|Updated: 4/25 5:28 pm
||Published: 4/25 4:14 pm
FOX23 looked into how a small cut to the state income tax rate could impact state funding.
FOX23's sharon Phillips found it will mean more money in your paycheck, but less inside children’s classrooms.
John Waldron is a social studies teacher at Booker T. Washington High School. Because his job and his students are greatly affected by what state leaders vote on Waldron pays close attention to decisions made at the state capitol.
“What a cut in the state income tax will do I'm afraid will leave less money available for education."
Education as a whole has been suffering from budget cuts since 2008. Schools are working with $200 million less than they had before, which leaves students and teachers hanging in the balance.
"Something like 40% of teacher salaries comes out of the state budget, state income taxes. If we eliminate that source of revenue then it's hard to see where we make it up elsewhere," Waldron says.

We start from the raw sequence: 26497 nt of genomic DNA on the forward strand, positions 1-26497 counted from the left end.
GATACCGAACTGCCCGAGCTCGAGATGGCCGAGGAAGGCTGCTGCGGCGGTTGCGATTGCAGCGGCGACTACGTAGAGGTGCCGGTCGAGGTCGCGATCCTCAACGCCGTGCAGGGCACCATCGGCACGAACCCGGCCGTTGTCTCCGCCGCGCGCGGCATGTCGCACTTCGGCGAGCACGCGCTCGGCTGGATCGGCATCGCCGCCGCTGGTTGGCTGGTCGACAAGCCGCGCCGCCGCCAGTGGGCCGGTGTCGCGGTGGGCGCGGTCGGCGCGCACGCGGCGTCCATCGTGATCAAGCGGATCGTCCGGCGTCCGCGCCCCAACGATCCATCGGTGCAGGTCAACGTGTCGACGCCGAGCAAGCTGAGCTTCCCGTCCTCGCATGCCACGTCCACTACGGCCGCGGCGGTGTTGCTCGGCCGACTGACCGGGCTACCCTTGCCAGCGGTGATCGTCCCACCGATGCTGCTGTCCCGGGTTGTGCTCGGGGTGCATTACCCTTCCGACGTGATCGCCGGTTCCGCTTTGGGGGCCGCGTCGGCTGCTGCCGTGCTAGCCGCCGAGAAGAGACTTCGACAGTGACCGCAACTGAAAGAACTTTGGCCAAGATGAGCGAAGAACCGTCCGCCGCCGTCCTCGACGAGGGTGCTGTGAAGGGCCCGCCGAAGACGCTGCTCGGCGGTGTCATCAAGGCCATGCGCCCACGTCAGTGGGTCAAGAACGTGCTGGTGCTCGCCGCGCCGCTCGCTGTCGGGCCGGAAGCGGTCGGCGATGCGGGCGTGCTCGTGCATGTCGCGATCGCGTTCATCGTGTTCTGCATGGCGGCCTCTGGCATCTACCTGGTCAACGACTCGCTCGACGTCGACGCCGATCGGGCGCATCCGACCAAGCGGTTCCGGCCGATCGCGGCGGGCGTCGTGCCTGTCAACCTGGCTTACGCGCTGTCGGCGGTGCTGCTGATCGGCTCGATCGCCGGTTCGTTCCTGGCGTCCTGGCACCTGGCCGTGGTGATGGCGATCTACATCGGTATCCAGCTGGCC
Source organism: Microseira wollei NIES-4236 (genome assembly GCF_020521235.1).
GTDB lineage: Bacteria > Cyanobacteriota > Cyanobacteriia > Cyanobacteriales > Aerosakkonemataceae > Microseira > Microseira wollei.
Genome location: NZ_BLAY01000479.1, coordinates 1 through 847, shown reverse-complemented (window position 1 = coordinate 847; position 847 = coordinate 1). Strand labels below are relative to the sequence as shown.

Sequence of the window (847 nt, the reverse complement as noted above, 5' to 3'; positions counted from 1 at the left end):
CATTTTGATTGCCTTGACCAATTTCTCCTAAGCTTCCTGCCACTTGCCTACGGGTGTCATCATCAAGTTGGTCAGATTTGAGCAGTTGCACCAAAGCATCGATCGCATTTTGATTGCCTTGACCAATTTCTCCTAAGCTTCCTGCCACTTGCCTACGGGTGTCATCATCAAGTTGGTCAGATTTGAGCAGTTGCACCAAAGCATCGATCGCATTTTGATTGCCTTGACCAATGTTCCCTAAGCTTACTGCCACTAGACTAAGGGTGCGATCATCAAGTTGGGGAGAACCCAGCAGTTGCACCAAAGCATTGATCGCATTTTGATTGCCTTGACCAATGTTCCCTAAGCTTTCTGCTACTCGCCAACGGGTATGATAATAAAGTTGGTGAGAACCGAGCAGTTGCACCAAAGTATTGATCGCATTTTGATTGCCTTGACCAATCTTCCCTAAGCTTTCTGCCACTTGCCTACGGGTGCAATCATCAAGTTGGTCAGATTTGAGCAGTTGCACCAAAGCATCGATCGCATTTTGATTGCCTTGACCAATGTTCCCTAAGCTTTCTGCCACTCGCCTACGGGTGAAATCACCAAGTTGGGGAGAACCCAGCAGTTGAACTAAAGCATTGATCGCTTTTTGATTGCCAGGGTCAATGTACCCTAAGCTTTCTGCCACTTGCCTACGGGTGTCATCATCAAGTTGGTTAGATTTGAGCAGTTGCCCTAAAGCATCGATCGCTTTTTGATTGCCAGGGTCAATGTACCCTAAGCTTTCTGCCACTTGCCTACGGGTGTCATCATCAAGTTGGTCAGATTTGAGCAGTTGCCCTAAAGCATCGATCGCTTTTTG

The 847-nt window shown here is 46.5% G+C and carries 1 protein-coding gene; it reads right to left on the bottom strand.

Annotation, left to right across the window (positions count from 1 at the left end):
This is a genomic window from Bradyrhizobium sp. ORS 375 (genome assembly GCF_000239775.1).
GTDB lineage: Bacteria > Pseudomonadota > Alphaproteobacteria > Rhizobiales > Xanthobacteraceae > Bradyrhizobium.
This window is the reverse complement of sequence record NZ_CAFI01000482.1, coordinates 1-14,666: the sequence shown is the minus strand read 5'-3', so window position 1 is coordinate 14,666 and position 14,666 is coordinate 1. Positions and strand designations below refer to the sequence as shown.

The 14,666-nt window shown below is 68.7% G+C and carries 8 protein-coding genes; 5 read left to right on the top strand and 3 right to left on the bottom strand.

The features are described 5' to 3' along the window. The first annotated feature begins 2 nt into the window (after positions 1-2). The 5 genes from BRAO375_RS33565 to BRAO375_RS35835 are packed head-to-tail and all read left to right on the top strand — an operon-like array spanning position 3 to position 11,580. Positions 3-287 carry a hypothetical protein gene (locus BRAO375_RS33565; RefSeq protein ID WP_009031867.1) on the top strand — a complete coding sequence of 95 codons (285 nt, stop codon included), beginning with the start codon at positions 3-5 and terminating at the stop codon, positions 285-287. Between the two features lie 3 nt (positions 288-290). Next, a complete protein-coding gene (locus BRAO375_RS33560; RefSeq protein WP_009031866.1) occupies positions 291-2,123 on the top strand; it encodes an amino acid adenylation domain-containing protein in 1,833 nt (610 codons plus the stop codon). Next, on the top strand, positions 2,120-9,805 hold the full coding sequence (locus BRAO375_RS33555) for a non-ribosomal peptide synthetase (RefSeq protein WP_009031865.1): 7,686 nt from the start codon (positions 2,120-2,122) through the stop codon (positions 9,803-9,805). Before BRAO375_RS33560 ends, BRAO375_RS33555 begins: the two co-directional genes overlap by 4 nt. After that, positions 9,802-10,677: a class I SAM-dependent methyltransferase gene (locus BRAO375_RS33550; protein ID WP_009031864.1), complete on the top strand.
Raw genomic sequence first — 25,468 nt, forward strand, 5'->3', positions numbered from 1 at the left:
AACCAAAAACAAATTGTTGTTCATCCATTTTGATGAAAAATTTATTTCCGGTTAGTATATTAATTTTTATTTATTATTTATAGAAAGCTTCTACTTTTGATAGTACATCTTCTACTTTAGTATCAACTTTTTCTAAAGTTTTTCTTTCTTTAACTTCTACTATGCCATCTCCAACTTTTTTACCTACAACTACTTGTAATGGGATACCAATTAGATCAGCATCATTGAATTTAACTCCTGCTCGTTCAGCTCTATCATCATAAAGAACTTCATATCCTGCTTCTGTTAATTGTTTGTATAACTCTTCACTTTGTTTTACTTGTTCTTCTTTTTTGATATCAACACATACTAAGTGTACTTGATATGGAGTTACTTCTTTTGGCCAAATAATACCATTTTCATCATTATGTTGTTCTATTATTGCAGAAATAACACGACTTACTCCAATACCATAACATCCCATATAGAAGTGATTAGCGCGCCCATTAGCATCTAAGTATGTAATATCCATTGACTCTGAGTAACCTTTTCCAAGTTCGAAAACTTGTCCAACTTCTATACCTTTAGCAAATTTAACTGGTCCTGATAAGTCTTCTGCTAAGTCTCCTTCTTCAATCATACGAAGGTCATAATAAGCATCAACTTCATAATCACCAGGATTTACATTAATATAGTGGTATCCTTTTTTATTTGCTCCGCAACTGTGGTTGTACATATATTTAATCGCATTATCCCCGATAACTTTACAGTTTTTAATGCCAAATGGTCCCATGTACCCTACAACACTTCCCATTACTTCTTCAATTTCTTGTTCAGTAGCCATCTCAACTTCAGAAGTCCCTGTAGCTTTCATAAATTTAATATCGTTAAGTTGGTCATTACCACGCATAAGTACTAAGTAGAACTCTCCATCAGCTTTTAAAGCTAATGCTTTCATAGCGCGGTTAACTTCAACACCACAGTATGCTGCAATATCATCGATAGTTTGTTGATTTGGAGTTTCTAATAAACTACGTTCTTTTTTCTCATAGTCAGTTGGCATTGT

The income tax reduction plan would drop the rate from 5.25 percent, to 5 percent starting in 2015, that would reduce state revenue by $237 million.
FOX23 asked Waldron why state leaders would choose to reduce revenue when they have not put money back into education.
"You got me. We've been sitting on big piles of money for years and we've refused to add money back into education," Waldron answered.
As leaders battle out the details in Oklahoma City students at Booker T. Washington continue to see their class numbers rise and their funding slip away.
Personal income tax makes up the biggest chunk of revenue in the state budget. If the plan goes through the average taxpayer would see an extra $80 a year.